News: Axel Springer and Von Hannover judgments announced

31 01 2012

The European Court of Human Rights has announced today that it will deliver two Grand Chamber judgments, in the cases of Axel Springer AG v Germany and von Hannover v Germany (No.2) on 7 February 2012.  The cases were both heard more than 15 months ago, on 13 October 2010. We had a post about the hearing at the time (and an earlier preview). Read the rest of this entry »





Round up of Media Law in 2011: the view from Australia – Yvonne Kux

31 01 2012

It was a big year for media and the law. Rupert Murdoch’s tacky tabloid, News of the World, closed after revelations of widespread phone hacking. The UK government released a draft Libel Reform Bill. Australia came closer to a tort of privacy, defamation trials dwindled, documentary cameras entered Australian criminal courts and everyone had something to say about the uniform Defamation Act. Read the rest of this entry »





Legal questions about Twitter ‘censorship’ and country-specific content control – Judith Townend

31 01 2012

Media reports of Twitter’s newly announced country-specific content policy have focused on the implication for authoritarian regimes low down the press freedom table.  But its application in the UK raises interesting questions too: which authorities will Twitter respond to and to what types of complaint?

Twitter has not disclosed the finer details of its policy, as it does not want “to comment on hypothetical situations“. That was the line from Twitter’s media office as well its head of global public policy, Colin Crowell who appeared in front of the Joint Committee on Privacy and Injunctions on Monday. Read the rest of this entry »





Law and Media Round Up – 30 January 2012 [Updated]

30 01 2012

Hot tubbing” featured in the Leveson Inquiry at the end of 2011, but it was a sauna that caught the headlines in the first libel trial of the year. As the Telegraph reports, details of Lord Mandelson’s visit to a Siberian steam ‘banya‘ were disclosed during Rothschild v Associated Newspapers, heard last week by Tugendhat J, without a jury. Read the rest of this entry »





News: Phone Hacking and Police Corruption – Five Operation Elveden Arrests

29 01 2012

The police have made five more arrests as part of Operation Elveden – the investigation into “inappropriate payments” to Metropolitan Police officers.  One police officer and four present or former “Sun” journalists and executives were arrested.  There have now been thirteen arrests as part of the investigaiton into payments to police officers and, in total, 32 arrests arising out of the “phone hacking” and related investigations. Read the rest of this entry »





News: Leveson Inquiry, Week 8, From the BBC to Popbitch via Bob Crow, Google and David Allen Green

28 01 2012

Leveson-inquiry-Bob-Crow-007This week the Leveson Inquiry moved away from the press and heard witnesses from broadcasters, internet and social media companies and a number of campaign groups.  It also heard from trade unionist Bob Crow and the well known blogger, David Allen Green and caught up on some issues raised in earlier evidence.  Read the rest of this entry »





News: European Data Protection reforms – the main innovations – Gervase de Wilde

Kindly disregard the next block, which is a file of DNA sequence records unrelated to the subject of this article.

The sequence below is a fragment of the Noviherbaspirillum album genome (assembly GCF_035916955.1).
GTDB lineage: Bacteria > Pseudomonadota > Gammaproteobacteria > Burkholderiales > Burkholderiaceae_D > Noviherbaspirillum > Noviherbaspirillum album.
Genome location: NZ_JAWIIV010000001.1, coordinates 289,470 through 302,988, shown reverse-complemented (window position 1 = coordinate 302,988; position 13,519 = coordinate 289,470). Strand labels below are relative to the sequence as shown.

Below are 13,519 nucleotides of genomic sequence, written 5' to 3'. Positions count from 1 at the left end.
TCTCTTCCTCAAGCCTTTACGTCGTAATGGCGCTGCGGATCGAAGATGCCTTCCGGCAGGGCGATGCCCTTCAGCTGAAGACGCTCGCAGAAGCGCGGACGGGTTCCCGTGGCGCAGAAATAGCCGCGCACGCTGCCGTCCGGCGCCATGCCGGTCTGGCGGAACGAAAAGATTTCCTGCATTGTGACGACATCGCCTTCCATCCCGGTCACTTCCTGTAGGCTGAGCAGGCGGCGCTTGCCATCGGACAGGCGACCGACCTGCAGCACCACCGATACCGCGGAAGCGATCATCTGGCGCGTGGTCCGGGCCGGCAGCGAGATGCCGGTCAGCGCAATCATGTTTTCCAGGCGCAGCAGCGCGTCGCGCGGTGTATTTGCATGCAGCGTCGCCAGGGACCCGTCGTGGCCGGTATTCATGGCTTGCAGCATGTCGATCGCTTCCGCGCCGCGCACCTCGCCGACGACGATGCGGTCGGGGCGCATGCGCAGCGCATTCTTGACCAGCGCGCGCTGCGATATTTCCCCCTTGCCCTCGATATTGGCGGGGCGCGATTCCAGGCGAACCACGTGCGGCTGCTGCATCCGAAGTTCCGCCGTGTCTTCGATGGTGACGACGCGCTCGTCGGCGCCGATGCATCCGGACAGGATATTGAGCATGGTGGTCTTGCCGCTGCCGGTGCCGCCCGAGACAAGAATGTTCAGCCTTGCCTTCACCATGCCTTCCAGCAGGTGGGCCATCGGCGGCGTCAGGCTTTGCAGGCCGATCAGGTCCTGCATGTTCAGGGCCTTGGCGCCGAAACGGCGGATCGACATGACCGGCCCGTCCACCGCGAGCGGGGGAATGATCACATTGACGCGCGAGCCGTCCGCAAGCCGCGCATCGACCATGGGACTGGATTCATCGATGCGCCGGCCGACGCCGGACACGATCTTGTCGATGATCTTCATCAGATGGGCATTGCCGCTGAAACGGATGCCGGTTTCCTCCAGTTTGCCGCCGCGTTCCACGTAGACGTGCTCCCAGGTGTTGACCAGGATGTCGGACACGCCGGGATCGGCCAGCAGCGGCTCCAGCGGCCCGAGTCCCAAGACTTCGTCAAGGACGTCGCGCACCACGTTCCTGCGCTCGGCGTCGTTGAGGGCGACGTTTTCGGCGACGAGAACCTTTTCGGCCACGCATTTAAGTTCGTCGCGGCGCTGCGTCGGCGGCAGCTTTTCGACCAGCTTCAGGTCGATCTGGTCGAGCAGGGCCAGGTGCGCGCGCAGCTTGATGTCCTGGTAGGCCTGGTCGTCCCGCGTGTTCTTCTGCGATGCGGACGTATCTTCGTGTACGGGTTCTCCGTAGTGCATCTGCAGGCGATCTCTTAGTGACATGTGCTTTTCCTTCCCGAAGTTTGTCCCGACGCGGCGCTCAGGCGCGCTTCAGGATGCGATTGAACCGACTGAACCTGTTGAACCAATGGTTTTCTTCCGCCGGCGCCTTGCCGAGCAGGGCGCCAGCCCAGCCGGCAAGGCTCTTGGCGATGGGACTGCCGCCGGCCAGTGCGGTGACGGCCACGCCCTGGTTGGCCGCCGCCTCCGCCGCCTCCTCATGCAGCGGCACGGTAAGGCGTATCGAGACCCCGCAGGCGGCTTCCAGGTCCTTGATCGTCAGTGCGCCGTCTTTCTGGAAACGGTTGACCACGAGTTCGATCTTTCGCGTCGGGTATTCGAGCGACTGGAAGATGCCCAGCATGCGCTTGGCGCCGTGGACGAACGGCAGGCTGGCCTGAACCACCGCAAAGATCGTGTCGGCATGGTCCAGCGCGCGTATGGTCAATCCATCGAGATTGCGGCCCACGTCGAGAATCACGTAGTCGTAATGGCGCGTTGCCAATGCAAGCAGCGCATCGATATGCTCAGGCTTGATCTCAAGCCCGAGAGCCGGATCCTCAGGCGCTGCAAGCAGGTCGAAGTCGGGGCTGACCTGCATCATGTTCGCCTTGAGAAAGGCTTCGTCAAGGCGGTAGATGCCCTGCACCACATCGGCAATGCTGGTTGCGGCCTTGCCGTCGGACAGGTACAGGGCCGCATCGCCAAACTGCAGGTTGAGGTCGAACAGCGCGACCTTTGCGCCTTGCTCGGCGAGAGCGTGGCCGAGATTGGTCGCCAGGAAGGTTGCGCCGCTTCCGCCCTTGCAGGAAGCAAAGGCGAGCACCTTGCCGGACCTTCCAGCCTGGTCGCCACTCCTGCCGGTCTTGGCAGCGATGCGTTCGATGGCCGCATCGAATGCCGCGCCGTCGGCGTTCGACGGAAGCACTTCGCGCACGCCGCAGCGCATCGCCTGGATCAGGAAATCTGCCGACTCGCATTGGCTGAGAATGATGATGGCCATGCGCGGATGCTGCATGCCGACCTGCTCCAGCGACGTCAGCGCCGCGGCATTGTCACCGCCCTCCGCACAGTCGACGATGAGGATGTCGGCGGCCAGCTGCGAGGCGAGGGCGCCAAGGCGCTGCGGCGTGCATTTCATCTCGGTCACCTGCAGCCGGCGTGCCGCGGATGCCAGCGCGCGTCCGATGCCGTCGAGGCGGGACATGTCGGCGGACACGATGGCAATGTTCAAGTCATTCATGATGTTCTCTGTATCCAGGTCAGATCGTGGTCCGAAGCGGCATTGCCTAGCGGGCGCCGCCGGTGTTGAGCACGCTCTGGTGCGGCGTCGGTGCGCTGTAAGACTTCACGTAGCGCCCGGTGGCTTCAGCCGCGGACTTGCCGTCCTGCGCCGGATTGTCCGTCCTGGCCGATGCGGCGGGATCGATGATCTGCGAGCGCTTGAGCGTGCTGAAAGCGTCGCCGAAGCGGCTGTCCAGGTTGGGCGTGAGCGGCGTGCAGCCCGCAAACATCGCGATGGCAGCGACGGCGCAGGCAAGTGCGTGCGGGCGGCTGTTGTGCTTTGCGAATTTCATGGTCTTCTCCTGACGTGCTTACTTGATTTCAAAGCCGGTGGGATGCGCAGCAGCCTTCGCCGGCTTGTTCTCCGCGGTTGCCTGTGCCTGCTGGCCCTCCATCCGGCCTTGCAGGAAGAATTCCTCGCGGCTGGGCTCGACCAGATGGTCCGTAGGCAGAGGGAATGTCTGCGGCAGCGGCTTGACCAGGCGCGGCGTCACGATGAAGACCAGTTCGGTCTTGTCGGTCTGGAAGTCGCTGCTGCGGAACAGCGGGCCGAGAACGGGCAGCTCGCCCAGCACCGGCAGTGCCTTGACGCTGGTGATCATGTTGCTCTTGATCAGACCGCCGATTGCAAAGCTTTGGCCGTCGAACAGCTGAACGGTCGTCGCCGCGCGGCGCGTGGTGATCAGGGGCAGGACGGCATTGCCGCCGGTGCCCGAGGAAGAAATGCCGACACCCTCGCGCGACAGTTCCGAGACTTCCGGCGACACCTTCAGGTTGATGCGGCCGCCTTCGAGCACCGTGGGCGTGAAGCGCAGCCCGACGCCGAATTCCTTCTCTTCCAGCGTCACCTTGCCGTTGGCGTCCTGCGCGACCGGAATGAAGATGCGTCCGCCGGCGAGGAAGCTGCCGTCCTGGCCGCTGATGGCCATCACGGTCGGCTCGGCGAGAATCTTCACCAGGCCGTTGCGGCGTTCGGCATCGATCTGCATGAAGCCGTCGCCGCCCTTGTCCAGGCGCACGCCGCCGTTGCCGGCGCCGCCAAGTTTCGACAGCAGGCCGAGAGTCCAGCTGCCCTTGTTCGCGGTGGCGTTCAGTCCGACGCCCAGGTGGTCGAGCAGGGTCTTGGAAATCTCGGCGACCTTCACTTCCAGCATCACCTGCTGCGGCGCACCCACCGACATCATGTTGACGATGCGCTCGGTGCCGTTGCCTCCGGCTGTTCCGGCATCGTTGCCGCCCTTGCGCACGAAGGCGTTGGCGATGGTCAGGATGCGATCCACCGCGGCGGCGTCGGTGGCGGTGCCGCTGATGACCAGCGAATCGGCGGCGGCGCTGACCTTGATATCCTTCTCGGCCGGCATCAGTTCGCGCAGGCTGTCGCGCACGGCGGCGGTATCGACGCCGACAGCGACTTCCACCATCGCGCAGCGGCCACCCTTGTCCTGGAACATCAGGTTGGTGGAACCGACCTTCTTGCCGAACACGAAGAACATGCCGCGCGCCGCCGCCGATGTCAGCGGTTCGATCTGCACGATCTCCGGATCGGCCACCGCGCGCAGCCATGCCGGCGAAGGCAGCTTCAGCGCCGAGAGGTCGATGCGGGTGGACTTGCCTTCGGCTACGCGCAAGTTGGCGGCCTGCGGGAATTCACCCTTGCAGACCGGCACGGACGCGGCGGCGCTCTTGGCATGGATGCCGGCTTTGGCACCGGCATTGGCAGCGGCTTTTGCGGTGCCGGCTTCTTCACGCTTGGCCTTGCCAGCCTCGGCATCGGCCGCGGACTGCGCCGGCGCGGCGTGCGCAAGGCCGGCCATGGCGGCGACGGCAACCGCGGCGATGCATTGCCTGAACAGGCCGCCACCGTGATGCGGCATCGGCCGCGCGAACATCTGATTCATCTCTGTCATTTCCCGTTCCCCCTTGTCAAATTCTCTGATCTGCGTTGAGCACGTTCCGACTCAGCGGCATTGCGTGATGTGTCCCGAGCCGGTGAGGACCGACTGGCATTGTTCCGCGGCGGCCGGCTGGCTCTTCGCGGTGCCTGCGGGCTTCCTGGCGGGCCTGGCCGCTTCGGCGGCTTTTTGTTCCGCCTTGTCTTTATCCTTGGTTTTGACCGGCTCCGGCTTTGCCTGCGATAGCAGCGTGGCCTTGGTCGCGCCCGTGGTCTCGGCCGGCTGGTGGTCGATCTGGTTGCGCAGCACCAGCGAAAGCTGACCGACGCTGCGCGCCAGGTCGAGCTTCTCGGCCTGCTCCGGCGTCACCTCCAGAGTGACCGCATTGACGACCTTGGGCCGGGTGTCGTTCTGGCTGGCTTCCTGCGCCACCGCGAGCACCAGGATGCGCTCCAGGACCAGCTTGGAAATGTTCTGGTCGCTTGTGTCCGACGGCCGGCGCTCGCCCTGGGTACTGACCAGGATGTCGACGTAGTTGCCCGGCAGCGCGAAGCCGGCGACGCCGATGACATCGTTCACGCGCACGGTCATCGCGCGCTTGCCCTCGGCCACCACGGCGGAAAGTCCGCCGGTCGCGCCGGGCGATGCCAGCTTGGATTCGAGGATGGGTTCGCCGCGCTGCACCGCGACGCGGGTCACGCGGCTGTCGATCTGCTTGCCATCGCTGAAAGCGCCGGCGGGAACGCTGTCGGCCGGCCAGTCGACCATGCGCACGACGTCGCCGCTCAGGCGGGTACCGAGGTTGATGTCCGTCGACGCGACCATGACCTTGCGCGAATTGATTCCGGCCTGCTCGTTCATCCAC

27 01 2012

On 25 January 2012 the European Commission released the EU’s keenly anticipated new Data Protection Regulation and Directive.  A large array of resources, including the full text of the proposed new rules, is available on the Commission’s website. The UK’s own Information Commissioner has published an initial response to the proposals, broadly welcoming them.   Read the rest of this entry »





Why the US Web Piracy Bills walked the Plank – Kirsten Sjovoll

26 01 2012

Little introduction is needed to the furore that has resulted from two pieces of US anti-piracy legislation. The Stop Online Piracy Act (“SOPA”) and its sister bill “Protect IP [Intellectual Property] Act (“PIPA”) started out with the backing of Silicon Valley, the White House and – perhaps less helpfully – Rupert Murdoch. Yet they now find themselves very much in the dark as they are shelved by the US Senate in the aftermath of the high profile “black out” by Wikipedia and other sites. Read the rest of this entry »





Inforrm: New Feature – Resources

25 01 2012

Inforrm Resources

Our regular readers will have noticed a new feature on the home page this week – a “Resources” box in the right hand column.  We have introduced this to provide instant access to some resources which are useful to media lawyers but which some readers may find difficult to locate quickly. Read the rest of this entry »





Leveson: Could Press Regulation include Libel Arbitration? – Hugh Tomlinson QC

25 01 2012

During the first seven weeks of evidence at his inquiry, Lord Justice Leveson has visited the outer reaches of journalism and ethics. But he has to look beyond the paparazzi packs and the story-lobbing editors and make practical recommendations for “effective policy and regulation”. A tempting menu of at least 12 regulatory models has been presented. The large and difficult question is which of these is at once practical and strikes the right balance between individuals, the public, and the press. Read the rest of this entry »








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